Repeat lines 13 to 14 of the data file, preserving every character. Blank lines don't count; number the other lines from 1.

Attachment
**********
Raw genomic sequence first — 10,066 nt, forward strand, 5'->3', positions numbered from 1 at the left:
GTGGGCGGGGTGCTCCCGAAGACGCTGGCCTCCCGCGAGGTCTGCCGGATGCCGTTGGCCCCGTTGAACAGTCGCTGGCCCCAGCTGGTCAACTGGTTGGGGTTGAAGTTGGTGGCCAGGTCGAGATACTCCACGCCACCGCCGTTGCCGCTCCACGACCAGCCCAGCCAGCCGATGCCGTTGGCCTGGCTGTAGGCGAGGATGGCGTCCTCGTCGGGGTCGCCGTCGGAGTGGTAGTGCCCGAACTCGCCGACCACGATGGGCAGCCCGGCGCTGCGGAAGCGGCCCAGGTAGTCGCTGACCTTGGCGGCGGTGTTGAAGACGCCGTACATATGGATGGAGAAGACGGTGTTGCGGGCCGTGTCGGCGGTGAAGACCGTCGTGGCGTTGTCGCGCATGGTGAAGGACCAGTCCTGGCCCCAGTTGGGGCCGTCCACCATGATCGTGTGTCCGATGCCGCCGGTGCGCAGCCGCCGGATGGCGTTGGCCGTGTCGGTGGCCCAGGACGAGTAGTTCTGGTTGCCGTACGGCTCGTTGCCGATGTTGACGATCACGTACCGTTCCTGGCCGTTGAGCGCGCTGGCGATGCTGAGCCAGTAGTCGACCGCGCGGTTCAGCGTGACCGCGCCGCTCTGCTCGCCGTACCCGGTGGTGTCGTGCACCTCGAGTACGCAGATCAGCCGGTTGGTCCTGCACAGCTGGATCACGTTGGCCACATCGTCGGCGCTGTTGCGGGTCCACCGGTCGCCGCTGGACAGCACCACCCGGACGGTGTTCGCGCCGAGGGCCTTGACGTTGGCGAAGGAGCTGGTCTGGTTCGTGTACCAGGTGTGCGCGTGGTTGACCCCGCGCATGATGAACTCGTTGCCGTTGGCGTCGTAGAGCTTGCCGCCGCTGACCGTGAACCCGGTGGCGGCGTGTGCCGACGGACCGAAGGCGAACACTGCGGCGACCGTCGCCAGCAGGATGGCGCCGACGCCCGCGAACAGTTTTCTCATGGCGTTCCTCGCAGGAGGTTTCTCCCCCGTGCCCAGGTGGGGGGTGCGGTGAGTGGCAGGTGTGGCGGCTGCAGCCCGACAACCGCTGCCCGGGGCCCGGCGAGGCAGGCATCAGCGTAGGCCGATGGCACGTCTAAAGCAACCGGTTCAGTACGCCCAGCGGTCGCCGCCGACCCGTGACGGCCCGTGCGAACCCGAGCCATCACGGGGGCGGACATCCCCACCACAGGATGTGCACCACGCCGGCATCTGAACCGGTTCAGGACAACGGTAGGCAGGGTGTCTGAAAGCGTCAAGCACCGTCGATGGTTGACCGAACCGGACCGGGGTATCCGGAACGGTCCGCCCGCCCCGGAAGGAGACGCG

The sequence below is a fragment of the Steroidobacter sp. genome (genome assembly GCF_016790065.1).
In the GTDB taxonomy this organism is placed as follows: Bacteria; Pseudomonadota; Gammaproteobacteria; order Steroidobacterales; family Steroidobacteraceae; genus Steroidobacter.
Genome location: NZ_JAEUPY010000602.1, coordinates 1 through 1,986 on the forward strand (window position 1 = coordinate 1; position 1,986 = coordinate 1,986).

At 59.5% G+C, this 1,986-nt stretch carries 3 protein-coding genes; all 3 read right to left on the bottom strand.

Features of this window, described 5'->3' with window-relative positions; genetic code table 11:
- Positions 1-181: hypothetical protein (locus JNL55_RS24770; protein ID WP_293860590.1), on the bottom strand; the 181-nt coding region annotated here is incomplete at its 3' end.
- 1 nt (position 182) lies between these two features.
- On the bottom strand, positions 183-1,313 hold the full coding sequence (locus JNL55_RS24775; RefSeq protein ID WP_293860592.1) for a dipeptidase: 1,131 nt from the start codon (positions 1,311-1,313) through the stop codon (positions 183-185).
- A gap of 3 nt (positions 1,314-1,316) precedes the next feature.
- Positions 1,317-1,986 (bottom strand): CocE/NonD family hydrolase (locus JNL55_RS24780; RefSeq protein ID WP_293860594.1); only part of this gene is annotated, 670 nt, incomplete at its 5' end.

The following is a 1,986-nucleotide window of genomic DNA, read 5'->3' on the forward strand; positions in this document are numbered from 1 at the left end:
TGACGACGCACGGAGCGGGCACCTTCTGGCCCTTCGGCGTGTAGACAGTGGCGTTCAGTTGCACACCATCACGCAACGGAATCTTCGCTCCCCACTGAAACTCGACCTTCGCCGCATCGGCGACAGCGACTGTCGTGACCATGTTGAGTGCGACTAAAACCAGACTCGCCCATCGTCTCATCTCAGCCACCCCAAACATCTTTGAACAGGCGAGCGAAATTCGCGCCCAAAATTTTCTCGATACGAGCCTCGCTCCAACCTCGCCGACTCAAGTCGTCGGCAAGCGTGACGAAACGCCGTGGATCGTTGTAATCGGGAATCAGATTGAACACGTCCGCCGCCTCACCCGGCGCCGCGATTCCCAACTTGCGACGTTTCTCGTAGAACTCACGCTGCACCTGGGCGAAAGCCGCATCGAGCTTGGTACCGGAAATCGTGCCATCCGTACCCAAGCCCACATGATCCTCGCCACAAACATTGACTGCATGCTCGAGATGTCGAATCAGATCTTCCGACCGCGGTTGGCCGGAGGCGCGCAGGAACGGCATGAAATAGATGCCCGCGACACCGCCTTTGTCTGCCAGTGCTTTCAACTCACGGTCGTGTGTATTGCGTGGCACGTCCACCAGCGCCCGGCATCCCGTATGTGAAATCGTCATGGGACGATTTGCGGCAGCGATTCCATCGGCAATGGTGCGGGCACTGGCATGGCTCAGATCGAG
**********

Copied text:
The following is a 1,986-nucleotide window of genomic DNA, read 5'->3' on the forward strand; positions in this document are numbered from 1 at the left end:
TGACGACGCACGGAGCGGGCACCTTCTGGCCCTTCGGCGTGTAGACAGTGGCGTTCAGTTGCACACCATCACGCAACGGAATCTTCGCTCCCCACTGAAACTCGACCTTCGCCGCATCGGCGACAGCGACTGTCGTGACCATGTTGAGTGCGACTAAAACCAGACTCGCCCATCGTCTCATCTCAGCCACCCCAAACATCTTTGAACAGGCGAGCGAAATTCGCGCCCAAAATTTTCTCGATACGAGCCTCGCTCCAACCTCGCCGACTCAAGTCGTCGGCAAGCGTGACGAAACGCCGTGGATCGTTGTAATCGGGAATCAGATTGAACACGTCCGCCGCCTCACCCGGCGCCGCGATTCCCAACTTGCGACGTTTCTCGTAGAACTCACGCTGCACCTGGGCGAAAGCCGCATCGAGCTTGGTACCGGAAATCGTGCCATCCGTACCCAAGCCCACATGATCCTCGCCACAAACATTGACTGCATGCTCGAGATGTCGAATCAGATCTTCCGACCGCGGTTGGCCGGAGGCGCGCAGGAACGGCATGAAATAGATGCCCGCGACACCGCCTTTGTCTGCCAGTGCTTTCAACTCACGGTCGTGTGTATTGCGTGGCACGTCCACCAGCGCCCGGCATCCCGTATGTGAAATCGTCATGGGACGATTTGCGGCAGCGATTCCATCGGCAATGGTGCGGGCACTGGCATGGCTCAGATCGAG